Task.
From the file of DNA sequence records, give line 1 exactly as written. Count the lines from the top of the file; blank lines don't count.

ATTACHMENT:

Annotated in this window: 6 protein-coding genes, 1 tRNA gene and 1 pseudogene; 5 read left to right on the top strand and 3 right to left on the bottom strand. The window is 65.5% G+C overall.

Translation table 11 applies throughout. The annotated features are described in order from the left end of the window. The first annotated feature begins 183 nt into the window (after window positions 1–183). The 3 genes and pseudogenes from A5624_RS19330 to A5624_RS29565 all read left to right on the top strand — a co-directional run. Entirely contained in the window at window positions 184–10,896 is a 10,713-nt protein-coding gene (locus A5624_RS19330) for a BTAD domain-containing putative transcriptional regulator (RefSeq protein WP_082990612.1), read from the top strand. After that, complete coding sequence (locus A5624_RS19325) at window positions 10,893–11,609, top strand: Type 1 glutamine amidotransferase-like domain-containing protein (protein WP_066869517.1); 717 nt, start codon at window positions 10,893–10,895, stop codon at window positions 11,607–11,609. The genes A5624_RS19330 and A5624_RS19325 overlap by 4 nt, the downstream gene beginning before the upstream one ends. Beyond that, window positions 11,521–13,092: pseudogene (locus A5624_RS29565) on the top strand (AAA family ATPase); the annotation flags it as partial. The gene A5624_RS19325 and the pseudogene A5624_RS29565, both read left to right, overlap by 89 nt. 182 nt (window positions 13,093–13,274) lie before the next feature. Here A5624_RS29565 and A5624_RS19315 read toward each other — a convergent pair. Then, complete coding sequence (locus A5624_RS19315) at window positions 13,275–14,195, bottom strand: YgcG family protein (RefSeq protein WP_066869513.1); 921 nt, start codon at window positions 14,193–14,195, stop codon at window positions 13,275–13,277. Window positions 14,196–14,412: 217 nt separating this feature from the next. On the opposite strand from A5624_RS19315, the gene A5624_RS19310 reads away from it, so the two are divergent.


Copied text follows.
Annotated in this window: 6 protein-coding genes, 1 tRNA gene and 1 pseudogene; 5 read left to right on the top strand and 3 right to left on the bottom strand. The window is 65.5% G+C overall.